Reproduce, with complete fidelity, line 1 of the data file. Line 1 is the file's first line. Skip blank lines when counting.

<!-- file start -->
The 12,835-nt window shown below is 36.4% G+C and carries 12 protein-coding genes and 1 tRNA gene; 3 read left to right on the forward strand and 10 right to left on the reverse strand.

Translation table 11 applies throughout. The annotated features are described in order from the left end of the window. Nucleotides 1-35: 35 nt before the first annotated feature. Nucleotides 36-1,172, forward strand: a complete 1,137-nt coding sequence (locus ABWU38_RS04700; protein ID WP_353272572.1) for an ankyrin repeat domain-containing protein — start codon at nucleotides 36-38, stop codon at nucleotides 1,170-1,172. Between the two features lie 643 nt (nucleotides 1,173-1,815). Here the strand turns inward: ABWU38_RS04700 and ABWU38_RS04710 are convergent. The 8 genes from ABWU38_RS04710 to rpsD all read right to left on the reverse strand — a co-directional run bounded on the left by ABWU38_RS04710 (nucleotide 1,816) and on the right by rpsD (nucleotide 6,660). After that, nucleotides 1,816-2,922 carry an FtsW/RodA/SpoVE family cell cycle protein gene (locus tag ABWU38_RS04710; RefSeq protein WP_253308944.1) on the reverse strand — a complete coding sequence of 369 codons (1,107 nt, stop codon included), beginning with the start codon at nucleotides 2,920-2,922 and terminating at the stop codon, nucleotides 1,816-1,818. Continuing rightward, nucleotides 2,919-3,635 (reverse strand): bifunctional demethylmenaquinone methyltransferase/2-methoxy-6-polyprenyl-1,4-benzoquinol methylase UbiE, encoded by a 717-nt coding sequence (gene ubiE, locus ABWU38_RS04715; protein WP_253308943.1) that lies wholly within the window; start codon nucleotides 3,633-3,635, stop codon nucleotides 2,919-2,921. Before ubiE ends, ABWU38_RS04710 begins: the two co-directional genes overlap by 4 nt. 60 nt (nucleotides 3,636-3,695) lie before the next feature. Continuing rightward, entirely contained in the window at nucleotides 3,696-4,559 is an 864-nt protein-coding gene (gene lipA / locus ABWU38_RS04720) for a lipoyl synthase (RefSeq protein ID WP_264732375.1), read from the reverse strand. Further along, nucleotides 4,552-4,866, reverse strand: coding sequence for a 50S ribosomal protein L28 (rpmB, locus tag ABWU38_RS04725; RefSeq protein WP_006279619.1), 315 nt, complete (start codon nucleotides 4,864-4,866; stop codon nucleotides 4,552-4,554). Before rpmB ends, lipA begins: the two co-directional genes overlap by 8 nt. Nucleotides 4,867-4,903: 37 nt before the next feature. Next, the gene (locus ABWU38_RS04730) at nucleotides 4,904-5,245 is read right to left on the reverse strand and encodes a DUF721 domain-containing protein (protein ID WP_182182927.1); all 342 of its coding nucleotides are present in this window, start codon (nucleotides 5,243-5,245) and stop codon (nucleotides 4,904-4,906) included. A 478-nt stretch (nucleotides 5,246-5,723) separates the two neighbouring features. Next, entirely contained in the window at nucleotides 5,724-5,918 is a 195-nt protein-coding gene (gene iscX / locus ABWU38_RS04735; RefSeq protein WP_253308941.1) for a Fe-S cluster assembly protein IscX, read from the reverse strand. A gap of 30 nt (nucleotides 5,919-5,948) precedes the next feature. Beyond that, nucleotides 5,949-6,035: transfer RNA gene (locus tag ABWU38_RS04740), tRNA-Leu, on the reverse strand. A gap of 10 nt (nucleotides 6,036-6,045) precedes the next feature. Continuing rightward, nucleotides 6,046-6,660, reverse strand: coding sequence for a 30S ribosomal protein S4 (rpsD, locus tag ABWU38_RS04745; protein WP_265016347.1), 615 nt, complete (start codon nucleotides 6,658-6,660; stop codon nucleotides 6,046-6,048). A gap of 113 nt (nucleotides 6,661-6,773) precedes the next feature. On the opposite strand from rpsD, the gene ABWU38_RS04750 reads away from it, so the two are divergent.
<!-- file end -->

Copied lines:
The 12,835-nt window shown below is 36.4% G+C and carries 12 protein-coding genes and 1 tRNA gene; 3 read left to right on the forward strand and 10 right to left on the reverse strand.